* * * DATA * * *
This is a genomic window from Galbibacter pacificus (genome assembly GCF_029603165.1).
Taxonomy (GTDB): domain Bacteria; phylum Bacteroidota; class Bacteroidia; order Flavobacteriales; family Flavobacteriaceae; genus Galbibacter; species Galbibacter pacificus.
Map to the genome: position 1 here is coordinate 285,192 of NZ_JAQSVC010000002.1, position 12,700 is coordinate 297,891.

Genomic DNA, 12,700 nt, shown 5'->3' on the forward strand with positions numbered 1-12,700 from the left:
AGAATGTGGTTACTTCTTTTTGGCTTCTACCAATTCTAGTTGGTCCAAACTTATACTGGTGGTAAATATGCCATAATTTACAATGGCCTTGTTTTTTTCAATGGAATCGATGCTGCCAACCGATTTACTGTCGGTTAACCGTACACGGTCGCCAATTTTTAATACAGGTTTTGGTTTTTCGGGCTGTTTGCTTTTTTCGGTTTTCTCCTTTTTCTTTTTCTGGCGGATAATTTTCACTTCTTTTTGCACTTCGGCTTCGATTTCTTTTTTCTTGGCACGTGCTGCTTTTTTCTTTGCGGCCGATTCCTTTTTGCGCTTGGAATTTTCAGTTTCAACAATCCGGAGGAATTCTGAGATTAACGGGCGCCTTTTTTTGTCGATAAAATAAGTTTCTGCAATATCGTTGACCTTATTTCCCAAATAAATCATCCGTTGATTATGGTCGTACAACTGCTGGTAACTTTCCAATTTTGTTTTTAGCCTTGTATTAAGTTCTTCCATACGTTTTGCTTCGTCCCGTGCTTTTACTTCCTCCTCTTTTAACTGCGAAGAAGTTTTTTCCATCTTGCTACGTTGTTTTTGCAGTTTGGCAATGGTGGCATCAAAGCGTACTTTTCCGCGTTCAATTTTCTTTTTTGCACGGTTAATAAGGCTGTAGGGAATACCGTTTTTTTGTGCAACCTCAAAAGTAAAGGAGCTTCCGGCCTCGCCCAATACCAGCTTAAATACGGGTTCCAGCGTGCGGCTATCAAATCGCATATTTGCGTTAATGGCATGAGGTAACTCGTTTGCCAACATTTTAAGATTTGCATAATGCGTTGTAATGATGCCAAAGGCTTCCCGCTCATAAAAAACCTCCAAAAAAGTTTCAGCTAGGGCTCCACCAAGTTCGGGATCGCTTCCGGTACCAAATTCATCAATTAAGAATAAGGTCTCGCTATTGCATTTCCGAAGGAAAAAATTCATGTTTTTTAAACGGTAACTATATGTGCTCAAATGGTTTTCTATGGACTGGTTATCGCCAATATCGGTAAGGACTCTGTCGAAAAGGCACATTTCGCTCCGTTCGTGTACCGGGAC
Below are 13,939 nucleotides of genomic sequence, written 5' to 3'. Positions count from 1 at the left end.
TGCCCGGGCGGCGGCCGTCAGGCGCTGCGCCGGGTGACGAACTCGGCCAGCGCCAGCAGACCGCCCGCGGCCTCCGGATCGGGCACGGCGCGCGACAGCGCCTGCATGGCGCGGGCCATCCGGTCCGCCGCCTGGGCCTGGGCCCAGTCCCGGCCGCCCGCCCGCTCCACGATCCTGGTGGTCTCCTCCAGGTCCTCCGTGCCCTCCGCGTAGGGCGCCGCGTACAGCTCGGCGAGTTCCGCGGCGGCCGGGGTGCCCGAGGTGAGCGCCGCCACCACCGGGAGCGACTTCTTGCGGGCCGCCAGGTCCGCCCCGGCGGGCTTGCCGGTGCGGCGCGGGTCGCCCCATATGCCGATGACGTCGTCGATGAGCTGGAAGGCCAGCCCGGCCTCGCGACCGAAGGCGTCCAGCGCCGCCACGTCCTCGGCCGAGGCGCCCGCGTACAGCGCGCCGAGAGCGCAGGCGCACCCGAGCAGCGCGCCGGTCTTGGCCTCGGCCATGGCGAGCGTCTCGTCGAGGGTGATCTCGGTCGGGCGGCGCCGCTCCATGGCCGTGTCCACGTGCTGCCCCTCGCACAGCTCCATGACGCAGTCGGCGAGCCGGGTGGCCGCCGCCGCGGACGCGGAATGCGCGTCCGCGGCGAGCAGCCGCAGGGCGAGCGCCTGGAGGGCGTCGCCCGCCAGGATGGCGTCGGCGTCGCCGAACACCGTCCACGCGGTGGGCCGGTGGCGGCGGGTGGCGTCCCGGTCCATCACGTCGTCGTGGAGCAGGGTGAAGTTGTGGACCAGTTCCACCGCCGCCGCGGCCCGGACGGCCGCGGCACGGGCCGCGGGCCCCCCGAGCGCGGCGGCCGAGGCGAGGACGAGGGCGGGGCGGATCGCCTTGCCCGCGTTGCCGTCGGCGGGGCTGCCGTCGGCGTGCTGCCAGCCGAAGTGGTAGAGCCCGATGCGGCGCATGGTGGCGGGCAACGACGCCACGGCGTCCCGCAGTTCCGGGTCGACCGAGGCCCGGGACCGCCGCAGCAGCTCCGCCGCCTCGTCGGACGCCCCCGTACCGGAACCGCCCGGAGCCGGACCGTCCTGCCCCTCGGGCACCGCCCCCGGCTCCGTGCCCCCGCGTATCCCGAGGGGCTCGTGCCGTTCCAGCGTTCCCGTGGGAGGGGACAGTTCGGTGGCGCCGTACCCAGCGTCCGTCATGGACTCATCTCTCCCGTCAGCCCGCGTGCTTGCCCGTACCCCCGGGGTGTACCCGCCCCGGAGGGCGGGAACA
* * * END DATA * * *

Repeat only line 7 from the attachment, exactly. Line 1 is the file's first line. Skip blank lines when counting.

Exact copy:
TGCCCGGGCGGCGGCCGTCAGGCGCTGCGCCGGGTGACGAACTCGGCCAGCGCCAGCAGACCGCCCGCGGCCTCCGGATCGGGCACGGCGCGCGACAGCGCCTGCATGGCGCGGGCCATCCGGTCCGCCGCCTGGGCCTGGGCCCAGTCCCGGCCGCCCGCCCGCTCCACGATCCTGGTGGTCTCCTCCAGGTCCTCCGTGCCCTCCGCGTAGGGCGCCGCGTACAGCTCGGCGAGTTCCGCGGCGGCCGGGGTGCCCGAGGTGAGCGCCGCCACCACCGGGAGCGACTTCTTGCGGGCCGCCAGGTCCGCCCCGGCGGGCTTGCCGGTGCGGCGCGGGTCGCCCCATATGCCGATGACGTCGTCGATGAGCTGGAAGGCCAGCCCGGCCTCGCGACCGAAGGCGTCCAGCGCCGCCACGTCCTCGGCCGAGGCGCCCGCGTACAGCGCGCCGAGAGCGCAGGCGCACCCGAGCAGCGCGCCGGTCTTGGCCTCGGCCATGGCGAGCGTCTCGTCGAGGGTGATCTCGGTCGGGCGGCGCCGCTCCATGGCCGTGTCCACGTGCTGCCCCTCGCACAGCTCCATGACGCAGTCGGCGAGCCGGGTGGCCGCCGCCGCGGACGCGGAATGCGCGTCCGCGGCGAGCAGCCGCAGGGCGAGCGCCTGGAGGGCGTCGCCCGCCAGGATGGCGTCGGCGTCGCCGAACACCGTCCACGCGGTGGGCCGGTGGCGGCGGGTGGCGTCCCGGTCCATCACGTCGTCGTGGAGCAGGGTGAAGTTGTGGACCAGTTCCACCGCCGCCGCGGCCCGGACGGCCGCGGCACGGGCCGCGGGCCCCCCGAGCGCGGCGGCCGAGGCGAGGACGAGGGCGGGGCGGATCGCCTTGCCCGCGTTGCCGTCGGCGGGGCTGCCGTCGGCGTGCTGCCAGCCGAAGTGGTAGAGCCCGATGCGGCGCATGGTGGCGGGCAACGACGCCACGGCGTCCCGCAGTTCCGGGTCGACCGAGGCCCGGGACCGCCGCAGCAGCTCCGCCGCCTCGTCGGACGCCCCCGTACCGGAACCGCCCGGAGCCGGACCGTCCTGCCCCTCGGGCACCGCCCCCGGCTCCGTGCCCCCGCGTATCCCGAGGGGCTCGTGCCGTTCCAGCGTTCCCGTGGGAGGGGACAGTTCGGTGGCGCCGTACCCAGCGTCCGTCATGGACTCATCTCTCCCGTCAGCCCGCGTGCTTGCCCGTACCCCCGGGGTGTACCCGCCCCGGAGGGCGGGAACA